Jack The Giant Slayer ***

It’s fairy-tale time, another favourite ideas pot that Hollywood likes to dip into around the holidays to produce a film in time for family viewing. This time it’s the turn of Jack and the Beanstalk, a tale of man verses giant that should whet the appetite of any potential cinemagoer with a longing for some adventure and grand imagination.

Both of these elements are present in X-Men director Bryan Singer’s Jack The Giant Slayer, expect the Hollywood production values are a little ropey at times in the CGI department when it comes to our thundering bad guys who menacingly drop from the clouds via great, tangled beanstalks: This film is understandably 12A in rating as little ones would have nightmares for weeks after at these mythical monsters, especially two-headed leader General Fallon (voiced by Bill Nighy). It’s also peppered with ‘bad language’, more so than other family-centric films of late.

The story follows orphan Jack who used to believe in the story of the reign of the giants as a small boy before they were banished by magic to the skies. All grown up, dreamer Jack (Nicholas Hoult) is tasked with selling his Uncle’s horse at market but ends up exchanging the animal for some special beans given to him by a desperate monk on the run who tells him not to get them wet. At home, a careless Jack loses one bean through the floorboards, and after a blustery wet, nighttime visit from a lost crowned princess Isabelle (Eleanor Tomlinson), things start developing faster than Jack can say ‘beanstalk’. Through this error, the giant’s gateway is re-opened again, and old scores between man and giant come to a head. It’s time for Jack to come of age and prove his worth.

The film’s lead, although played as perfectly average ‘boy next door’, faults and all, Hoult as Jack has his less convincing moments in such a dynamic part that perhaps needs a little more theatrics. Still, Hoult’s good-natured humour and cynicism plugs some of this lacking, so it’s hard not to root for him overall. One of the film’s great advantages is having Hollywood funds behind it, but still retaining its Britishness, thanks to a great, predominantly British cast who really ham up the panto. Perhaps having the most fun is Ewan McGregor as King Brahmwell’s (Ian McShane) knight Elmont who features in a ‘pigs in blankets’ sketch that’s highly amusing – much of the story is predictable so it’s these witty moments that keep things interesting. Singer may well be American, like his other star Stanley Tucci as the scheming, power-crazed villain Roderick, but both adopt all the English eccentricities and characteristics to keep this grounded and rather quaint.

Although the main giants are voiced by the likes of Nighy etc this is where real-life action and CGI green screen acting don’t quite add up in parts, leaving dubious eye-line errors and rendering the whole production value of the fictitious brutes a little too ‘2D Beowulf in design’ to be really convincing. This ‘sketched’ style affects the 3D experience and reality of giant beings on earth. Still, there are some thrilling moments, such as when the monsters chase the King’s men on horseback.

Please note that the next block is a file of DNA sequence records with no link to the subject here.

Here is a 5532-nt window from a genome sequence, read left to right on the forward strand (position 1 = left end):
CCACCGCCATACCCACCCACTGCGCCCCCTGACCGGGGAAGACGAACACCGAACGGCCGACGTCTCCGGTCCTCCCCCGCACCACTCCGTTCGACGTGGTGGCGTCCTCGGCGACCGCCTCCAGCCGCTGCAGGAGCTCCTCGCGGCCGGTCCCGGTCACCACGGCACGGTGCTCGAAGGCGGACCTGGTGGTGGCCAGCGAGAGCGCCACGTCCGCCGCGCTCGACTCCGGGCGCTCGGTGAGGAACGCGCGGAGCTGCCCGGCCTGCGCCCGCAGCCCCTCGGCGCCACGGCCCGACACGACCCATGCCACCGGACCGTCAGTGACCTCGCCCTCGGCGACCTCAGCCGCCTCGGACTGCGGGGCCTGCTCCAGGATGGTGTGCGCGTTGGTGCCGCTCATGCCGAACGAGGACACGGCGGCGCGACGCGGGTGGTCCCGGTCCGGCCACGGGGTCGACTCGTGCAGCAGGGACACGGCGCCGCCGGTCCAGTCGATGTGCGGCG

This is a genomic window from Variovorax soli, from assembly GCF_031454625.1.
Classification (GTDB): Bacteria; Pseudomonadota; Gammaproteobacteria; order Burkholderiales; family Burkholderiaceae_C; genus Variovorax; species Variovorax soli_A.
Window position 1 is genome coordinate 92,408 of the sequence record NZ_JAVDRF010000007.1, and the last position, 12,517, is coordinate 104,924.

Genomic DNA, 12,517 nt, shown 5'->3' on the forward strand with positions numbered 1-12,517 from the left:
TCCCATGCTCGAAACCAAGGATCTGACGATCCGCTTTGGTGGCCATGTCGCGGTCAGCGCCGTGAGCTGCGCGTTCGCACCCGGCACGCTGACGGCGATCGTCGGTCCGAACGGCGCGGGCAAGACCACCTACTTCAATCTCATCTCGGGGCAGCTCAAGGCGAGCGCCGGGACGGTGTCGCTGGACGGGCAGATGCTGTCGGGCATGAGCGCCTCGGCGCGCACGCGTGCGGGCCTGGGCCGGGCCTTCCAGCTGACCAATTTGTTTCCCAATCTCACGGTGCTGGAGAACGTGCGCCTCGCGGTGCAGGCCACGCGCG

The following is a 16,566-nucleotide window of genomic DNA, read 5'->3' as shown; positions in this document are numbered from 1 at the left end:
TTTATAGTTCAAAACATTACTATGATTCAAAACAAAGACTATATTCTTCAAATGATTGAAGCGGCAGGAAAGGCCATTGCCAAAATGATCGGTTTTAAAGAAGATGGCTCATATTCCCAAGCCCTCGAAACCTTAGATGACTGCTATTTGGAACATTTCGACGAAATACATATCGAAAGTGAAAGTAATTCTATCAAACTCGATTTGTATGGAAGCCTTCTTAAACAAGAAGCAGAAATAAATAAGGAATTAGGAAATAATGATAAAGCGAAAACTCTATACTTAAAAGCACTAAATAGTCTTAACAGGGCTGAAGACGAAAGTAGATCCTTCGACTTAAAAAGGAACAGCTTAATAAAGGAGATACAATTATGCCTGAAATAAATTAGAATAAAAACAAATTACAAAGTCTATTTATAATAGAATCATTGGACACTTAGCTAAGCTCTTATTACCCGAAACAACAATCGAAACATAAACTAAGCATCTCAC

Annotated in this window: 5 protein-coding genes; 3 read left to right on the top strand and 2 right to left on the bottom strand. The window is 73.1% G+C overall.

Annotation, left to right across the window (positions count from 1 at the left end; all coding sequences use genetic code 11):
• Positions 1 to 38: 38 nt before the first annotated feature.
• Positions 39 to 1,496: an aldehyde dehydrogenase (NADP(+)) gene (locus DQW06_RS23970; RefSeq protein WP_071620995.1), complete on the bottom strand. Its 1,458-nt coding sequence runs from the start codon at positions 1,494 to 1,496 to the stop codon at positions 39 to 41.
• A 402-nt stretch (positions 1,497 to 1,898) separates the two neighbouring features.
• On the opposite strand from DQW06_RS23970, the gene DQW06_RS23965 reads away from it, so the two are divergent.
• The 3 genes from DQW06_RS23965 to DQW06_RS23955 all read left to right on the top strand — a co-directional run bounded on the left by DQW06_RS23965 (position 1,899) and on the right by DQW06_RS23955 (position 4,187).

There is also the question of the regular continuity errors, like the ever-changing costumes that make proceedings rather amusing to observe: Check out Isabelle’s attire on first encountering Jack’s humble abode that fateful night when the beanstalk springs into life. Then there’s the magic cat that appears in the house then miraculously outside of it after the overnight growth, not to mention missing floorboards. Where’s Jack’s uncle disappear to in such bad weather? Minor things before even getting to the giants’ kingdom… Admittedly, some of the flow could have ended up in the computer editing bins but it does become an unintentional game of ‘spot the difference’ between shots.

Jack The Giant Slayer is ultimately panto with a great cast at its heart that exudes fun, so it makes for entertaining and comical viewing – albeit nothing new and if you can put technical issues aside for the 114 minutes and endure the fart jokes.

3/5 stars

By @FilmGazer

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Watch the trailer here

 

 

Reality ****

General consensus on reality TV is less than favourable most of the time, even though it can be equally addictive as curiosity takes over. Gomorrah director Matteo Garrone and his co-writers have taken this concept and produced a fascinating, modern-day Italian tragedy that gradually creeps under the skin. It’s as eerily disturbing as it is predictable in outcome, making this Cannes’ Grand Prix winner a highly compelling watch. It mirrors reality TV as it takes grip and feeds our urge to be proven right or wrong by events that ensue. It also serves as an ugly reminder of the impact of talent(less) celebrity.

Luciano (Aniello Arena) sees the rewards of winning Italy’s Big Brother TV, after a visit from last year’s winner at a wedding he is attending. With times being hard, running his fish stall, local character Luciano sees getting on this year’s show as his and his family’s way out of a humdrum, penny-pinching existence. He thinks he’s in with a good chance of being picked for the House after being invited to the main auditions. What begins as determination and ambition turns into obsession that affects his family and ultimately, his own wellbeing.